the case Q = V = I under a full sequential sampling scheme. The

Main objection to his approach is that at the n-th stage of sampling

his estimator (similar to the James-Stein estimator) uses only p of

the available (n-1)p degrees of freedom to estimate a2. This will be

made clear in Chapter 2.










Before leaving this section let us familiarize ourselves with a

particular identity from Stein (1981) which will be used repeatedly
in all the proofs. First we require the following lemma.

Lemma 1.1 Suppose Y ~ N(0,1). Then, if E[|g (Y)|] < m, one has


E[g (Y)] = E[Yg(Y)].


(1.9)


1 1 y2) an 'eta 1y y(
Proof: Write #(y) =--- ex (--y )adnoe ta ()=-y y)
q2
Now,


E~g'(Y)] =


J gl(y)4(y)dy


(1.10)


0
= gl(y)(y)ydy + J
0


gl')(y)(ydy


= J gl(y)[f z4(z)dzldy
0 y


0
+ J


g' (y)[f


-ze(z)dzldy


= j [g(z)-g(0)]zt(z)dz + J [g(0)-g(z)](-z6(z))dz



= ( [g(z)-g(0)]zO(z)dz


= E[Yg(Y)] + g(0)E[Y]

= E[Yg(Y)]











since E[Y] = 0. This brings us to the identity, referred to as

Stein's identity, which is stated as follows:


Lemma 1.2 Let X ~ N(O,a ). Then



E [~h'(X)] _




Proof: Define g(x) by g(x) = h(6

h (x) = ( ) Note that Y


ifE 2[jh (X)I ] < one has
8,cr



1E [(X-O)h(X)] (1.11)
2 2



+ ax). Then, h(x) = g ( ) and
X -
= ( )~(01.Hence,


= -E 2 9 E--)]
6,a


= 3 ECg'(Y)]


-E[Yg(Y)]


1 EX e g X e)


E 2[h (x)]
B,0


(1.12)


1
=--E 2[(X


- 9)h(X)] ,


where in the third equality in the rhs of (1.12) we use Lemma 1.1.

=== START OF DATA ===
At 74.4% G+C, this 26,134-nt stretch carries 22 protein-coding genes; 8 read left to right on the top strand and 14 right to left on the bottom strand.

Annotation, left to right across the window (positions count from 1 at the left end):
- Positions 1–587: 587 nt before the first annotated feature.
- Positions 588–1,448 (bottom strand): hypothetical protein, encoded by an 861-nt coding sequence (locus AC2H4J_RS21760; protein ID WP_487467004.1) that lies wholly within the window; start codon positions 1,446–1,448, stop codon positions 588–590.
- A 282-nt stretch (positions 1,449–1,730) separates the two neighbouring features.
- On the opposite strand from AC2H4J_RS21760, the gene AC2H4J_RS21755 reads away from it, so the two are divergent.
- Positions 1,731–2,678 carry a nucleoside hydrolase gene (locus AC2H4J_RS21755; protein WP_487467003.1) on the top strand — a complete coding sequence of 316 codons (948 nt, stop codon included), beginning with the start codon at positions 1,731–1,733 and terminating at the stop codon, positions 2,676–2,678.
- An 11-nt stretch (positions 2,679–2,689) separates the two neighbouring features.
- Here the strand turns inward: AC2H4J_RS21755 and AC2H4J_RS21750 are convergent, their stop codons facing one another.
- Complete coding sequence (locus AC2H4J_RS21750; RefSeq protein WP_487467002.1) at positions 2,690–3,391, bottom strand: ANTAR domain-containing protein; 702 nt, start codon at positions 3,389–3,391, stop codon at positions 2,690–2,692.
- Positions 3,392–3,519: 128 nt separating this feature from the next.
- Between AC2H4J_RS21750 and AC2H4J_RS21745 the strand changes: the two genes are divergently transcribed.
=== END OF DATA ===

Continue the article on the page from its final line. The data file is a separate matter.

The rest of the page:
In subsequent chapters, however, we shall require a multivariate

version of the above identity which may be stated in the following

lemma.










ah(X)
Lemma 1.3 Le NeI). Then if Ee[| |](T
1 < i < p, one has


ah(X)
Ee [ -aX. ] = Ee [(Xi ei)h(X)] ,


(1.13)


for 1 i (p.

Proof: Note that for each 1 < i < p,


ah(X)
Ee IT -]


ah(X)
= EeEe.C-aK_-


( X1,...,Xi-1,Xi+1"...X ]


(1.14)


=EeE [C(X.-e.)h(X) IX ,..X ,X. ,..X]






where for the second equality we use Lemma 1.2 and the independence

of the X-'s.
An interesting consequence of Lemma 1.3 is the following: If

6(X) = (X1 + el X),..., Xp + b (X)) is a rival estimator of
X ~ N(9,I ) for estimating 9, then assuming the loss (1.5) with Q = Ip

and assuming that E, [|5 1 |] < = for 1 ( i ( p, the risk

difference is given by











R(e,6) R(e,X) (1.15)



=E [1 =1(Xi + ~i(X) 2 =(X-9)



=E [2C P4.o(X)(X. -.) +C 6 #2(X)]




= EBE[2 =1 aX I=14 ~X,1 ,



where the last equality is obtained from Lemma (1.3). Hence to

obtain estimators 6 which dominate the usual estimator X one needs

to find solutions to the differential inequality


B~(x) r=2
A~~~x)~ E 1+1 (x) < 0 (1.16)




Put b (x) = -a(xi qi)/lx un the left hand side of (1.16)